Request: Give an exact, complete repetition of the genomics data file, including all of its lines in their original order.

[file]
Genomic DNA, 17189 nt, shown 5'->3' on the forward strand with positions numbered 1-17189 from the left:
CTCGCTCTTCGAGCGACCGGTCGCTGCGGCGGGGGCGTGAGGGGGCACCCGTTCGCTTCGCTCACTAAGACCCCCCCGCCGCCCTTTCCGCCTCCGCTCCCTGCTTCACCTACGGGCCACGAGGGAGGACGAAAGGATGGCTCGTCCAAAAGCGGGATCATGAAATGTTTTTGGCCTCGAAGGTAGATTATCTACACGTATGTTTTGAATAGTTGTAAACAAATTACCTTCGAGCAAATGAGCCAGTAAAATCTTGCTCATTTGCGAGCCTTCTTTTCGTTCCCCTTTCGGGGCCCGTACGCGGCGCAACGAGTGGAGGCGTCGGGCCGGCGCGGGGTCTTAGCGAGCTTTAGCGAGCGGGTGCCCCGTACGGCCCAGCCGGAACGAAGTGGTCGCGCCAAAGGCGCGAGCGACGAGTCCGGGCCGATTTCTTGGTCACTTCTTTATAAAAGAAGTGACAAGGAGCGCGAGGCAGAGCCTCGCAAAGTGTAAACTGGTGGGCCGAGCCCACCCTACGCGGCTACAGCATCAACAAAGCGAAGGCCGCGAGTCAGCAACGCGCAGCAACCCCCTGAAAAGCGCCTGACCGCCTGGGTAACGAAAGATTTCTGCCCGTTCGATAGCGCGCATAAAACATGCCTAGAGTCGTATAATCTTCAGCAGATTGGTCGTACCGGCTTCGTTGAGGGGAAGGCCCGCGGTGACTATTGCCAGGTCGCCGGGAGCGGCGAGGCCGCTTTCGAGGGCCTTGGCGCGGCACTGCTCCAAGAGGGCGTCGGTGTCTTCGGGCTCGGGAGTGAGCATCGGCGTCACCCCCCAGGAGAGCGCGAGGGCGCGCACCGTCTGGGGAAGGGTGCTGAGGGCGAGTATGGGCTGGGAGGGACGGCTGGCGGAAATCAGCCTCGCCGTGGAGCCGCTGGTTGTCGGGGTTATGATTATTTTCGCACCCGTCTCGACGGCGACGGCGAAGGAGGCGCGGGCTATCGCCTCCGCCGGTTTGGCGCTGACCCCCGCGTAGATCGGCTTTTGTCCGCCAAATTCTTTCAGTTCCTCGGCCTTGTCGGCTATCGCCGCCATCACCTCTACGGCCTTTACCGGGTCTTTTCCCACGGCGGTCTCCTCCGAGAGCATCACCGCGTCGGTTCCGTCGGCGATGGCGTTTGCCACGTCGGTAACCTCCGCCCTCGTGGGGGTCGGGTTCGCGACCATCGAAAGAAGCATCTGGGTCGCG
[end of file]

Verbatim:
Genomic DNA, 17189 nt, shown 5'->3' on the forward strand with positions numbered 1-17189 from the left:
CTCGCTCTTCGAGCGACCGGTCGCTGCGGCGGGGGCGTGAGGGGGCACCCGTTCGCTTCGCTCACTAAGACCCCCCCGCCGCCCTTTCCGCCTCCGCTCCCTGCTTCACCTACGGGCCACGAGGGAGGACGAAAGGATGGCTCGTCCAAAAGCGGGATCATGAAATGTTTTTGGCCTCGAAGGTAGATTATCTACACGTATGTTTTGAATAGTTGTAAACAAATTACCTTCGAGCAAATGAGCCAGTAAAATCTTGCTCATTTGCGAGCCTTCTTTTCGTTCCCCTTTCGGGGCCCGTACGCGGCGCAACGAGTGGAGGCGTCGGGCCGGCGCGGGGTCTTAGCGAGCTTTAGCGAGCGGGTGCCCCGTACGGCCCAGCCGGAACGAAGTGGTCGCGCCAAAGGCGCGAGCGACGAGTCCGGGCCGATTTCTTGGTCACTTCTTTATAAAAGAAGTGACAAGGAGCGCGAGGCAGAGCCTCGCAAAGTGTAAACTGGTGGGCCGAGCCCACCCTACGCGGCTACAGCATCAACAAAGCGAAGGCCGCGAGTCAGCAACGCGCAGCAACCCCCTGAAAAGCGCCTGACCGCCTGGGTAACGAAAGATTTCTGCCCGTTCGATAGCGCGCATAAAACATGCCTAGAGTCGTATAATCTTCAGCAGATTGGTCGTACCGGCTTCGTTGAGGGGAAGGCCCGCGGTGACTATTGCCAGGTCGCCGGGAGCGGCGAGGCCGCTTTCGAGGGCCTTGGCGCGGCACTGCTCCAAGAGGGCGTCGGTGTCTTCGGGCTCGGGAGTGAGCATCGGCGTCACCCCCCAGGAGAGCGCGAGGGCGCGCACCGTCTGGGGAAGGGTGCTGAGGGCGAGTATGGGCTGGGAGGGACGGCTGGCGGAAATCAGCCTCGCCGTGGAGCCGCTGGTTGTCGGGGTTATGATTATTTTCGCACCCGTCTCGACGGCGACGGCGAAGGAGGCGCGGGCTATCGCCTCCGCCGGTTTGGCGCTGACCCCCGCGTAGATCGGCTTTTGTCCGCCAAATTCTTTCAGTTCCTCGGCCTTGTCGGCTATCGCCGCCATCACCTCTACGGCCTTTACCGGGTCTTTTCCCACGGCGGTCTCCTCCGAGAGCATCACCGCGTCGGTTCCGTCGGCGATGGCGTTTGCCACGTCGGTAACCTCCGCCCTCGTGGGGGTCGGGTTCGCGACCATCGAAAGAAGCATCTGGGTCGCG